Dear Parish Faithful,
In ch. 5 of her remarkable book, God's Many-Splendored Image, Sister Nonna examines the "royal dignity" of being created as a human being "in the image and likeness of God." She begins by asking some direct questions, the answers to which have enormous consequences as to how we view ourselves and our neighbors: "Do I have real dignity as a human person?" And "Does my neighbor have real dignity as a human person?"
Basing herself on the Scriptures and the Church Fathers, Sister Nonna of course answers those questions in the affirmative. In fact, she writes the following:
Because everyone is made in the image of God, and because this image defines what it means to be human, people are fundamentally equal, regardless of the differences in wealth, education, and social status. The Church preached this countercultural message in the ancient world and still preaches it now. For example, here is what Martin Luther King Jr. said in a sermon on July 4, 1965:The whole concept of the imago Dei , as it is expressed as it is expressed in Latin, the "image of God," is the idea that all men have something within them that God injected. Not that they have substantial unity with God, but that every man has a capacity to have fellowship with God. And this gives him uniqueness, it gives him worth, it gives him dignity. And we must never forget this is a nation; there are no gradations in the image of God ... We will know one day that God made us to live together as brothers and to respect the dignity and worth of every man.
Sister Nonna offers this commentary on this fine passage from Dr. King's speech:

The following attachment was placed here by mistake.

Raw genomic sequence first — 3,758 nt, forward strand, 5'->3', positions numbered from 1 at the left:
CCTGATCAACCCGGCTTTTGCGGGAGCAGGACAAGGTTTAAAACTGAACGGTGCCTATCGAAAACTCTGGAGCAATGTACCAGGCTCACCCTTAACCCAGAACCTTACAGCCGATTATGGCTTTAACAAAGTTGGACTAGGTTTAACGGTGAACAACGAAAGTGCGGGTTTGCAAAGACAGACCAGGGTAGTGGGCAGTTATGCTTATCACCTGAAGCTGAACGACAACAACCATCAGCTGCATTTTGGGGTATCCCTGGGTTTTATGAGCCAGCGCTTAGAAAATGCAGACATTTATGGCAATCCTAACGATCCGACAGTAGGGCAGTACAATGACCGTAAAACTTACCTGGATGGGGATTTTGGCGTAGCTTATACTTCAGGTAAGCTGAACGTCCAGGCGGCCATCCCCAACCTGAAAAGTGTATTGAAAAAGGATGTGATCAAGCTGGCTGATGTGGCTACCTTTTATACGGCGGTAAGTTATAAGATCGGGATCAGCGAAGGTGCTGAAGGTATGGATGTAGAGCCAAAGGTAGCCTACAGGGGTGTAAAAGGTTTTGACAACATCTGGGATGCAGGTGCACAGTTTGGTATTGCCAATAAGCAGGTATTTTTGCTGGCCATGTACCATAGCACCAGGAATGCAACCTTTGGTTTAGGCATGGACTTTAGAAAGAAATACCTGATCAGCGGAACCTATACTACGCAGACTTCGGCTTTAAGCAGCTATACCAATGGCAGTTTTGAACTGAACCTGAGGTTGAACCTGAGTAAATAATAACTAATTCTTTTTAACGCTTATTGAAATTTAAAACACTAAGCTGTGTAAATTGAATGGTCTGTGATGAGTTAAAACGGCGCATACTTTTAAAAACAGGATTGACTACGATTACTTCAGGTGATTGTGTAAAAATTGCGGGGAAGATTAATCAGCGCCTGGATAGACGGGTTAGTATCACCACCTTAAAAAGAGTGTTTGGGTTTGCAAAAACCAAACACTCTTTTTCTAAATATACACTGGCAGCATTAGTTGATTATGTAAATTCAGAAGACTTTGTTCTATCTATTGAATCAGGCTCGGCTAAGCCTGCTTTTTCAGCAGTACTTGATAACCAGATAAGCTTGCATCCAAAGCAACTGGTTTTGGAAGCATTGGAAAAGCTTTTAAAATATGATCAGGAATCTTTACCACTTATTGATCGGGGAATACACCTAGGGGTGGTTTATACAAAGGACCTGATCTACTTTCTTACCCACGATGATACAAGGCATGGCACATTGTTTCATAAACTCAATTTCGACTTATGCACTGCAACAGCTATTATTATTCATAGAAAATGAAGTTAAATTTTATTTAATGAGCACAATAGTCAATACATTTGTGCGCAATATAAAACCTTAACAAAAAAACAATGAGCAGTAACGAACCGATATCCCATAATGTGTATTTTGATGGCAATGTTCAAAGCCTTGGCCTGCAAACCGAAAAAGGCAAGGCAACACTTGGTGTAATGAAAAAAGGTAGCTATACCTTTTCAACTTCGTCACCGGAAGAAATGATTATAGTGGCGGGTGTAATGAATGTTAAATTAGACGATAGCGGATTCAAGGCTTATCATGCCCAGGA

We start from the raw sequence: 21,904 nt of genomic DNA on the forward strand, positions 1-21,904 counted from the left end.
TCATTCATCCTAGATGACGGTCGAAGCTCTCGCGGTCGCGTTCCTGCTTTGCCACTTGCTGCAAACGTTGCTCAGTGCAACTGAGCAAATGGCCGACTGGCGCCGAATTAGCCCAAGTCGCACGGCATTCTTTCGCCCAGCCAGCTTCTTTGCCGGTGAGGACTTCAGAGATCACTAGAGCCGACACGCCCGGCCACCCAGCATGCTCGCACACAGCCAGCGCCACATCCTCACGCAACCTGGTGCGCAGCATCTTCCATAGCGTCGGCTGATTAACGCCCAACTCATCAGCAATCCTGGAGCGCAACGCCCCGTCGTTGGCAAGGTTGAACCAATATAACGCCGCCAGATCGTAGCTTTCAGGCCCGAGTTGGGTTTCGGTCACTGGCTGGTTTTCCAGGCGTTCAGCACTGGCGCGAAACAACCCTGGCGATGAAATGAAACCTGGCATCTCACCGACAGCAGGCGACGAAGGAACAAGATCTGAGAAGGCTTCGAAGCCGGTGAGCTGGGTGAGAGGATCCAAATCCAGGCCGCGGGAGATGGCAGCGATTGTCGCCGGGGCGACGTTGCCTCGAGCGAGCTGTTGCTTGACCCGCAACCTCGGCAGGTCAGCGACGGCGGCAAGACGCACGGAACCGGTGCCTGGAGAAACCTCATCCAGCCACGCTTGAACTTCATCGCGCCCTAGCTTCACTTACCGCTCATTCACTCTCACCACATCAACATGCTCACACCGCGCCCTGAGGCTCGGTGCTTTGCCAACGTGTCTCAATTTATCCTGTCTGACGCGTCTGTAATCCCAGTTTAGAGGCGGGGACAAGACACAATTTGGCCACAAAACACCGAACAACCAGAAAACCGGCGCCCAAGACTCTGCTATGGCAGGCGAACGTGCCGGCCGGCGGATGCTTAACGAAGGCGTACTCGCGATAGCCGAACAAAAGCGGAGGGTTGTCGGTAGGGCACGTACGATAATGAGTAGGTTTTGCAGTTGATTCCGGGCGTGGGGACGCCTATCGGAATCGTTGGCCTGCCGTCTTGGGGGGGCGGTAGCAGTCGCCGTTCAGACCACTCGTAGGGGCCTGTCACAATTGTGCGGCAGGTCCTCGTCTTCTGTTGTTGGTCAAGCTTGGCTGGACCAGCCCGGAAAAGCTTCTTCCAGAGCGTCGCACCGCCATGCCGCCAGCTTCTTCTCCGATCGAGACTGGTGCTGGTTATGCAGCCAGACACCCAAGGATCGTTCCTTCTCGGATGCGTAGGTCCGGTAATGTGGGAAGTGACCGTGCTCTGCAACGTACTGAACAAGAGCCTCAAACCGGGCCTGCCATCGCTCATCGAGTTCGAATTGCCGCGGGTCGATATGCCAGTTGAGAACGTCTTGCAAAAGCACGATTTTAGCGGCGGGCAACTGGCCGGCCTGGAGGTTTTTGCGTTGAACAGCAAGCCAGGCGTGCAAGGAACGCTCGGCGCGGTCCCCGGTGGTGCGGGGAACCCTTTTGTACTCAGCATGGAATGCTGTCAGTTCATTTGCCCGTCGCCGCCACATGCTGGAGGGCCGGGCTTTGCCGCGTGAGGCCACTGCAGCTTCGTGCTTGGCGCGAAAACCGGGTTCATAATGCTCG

In 1965 when King preached this sermon, people in our culture were not yet attentive to the problem of sexist language. If he were speaking today, surely he would say, "God made us to live together as brothers and sisters and to respect the dignity and worth of every human being. And yet today, although our culture speaks loudly about the equality of all people, in many places the message that all people are made in God's image and should be treated accordingly is still countercultural.
In this chapter, we will discuss how early Christians affirmed that women, slaves and lepers (read "social outcasts") are made in God's image.
Christian societies have not honored the image of God in those three "categories" of life nearly as well as the vision given to us in the scriptural revelation expects of us. Though at times a dreary topic, it can be inspiring when you read the Scriptures carefully and the commentary of the great Church Fathers on these themes.
It is certainly a group of topics more than worthy of our time and attention on Monday evening, December 6.
Vespers at 7:00 p.m.
Session V - "Royal Dignity" - at 7:45 p.m.
Click this link for notes and questions for our next session on Monday evening. Please scroll down to p. 9.
For more on our Fall Adult Education Class, visit our website.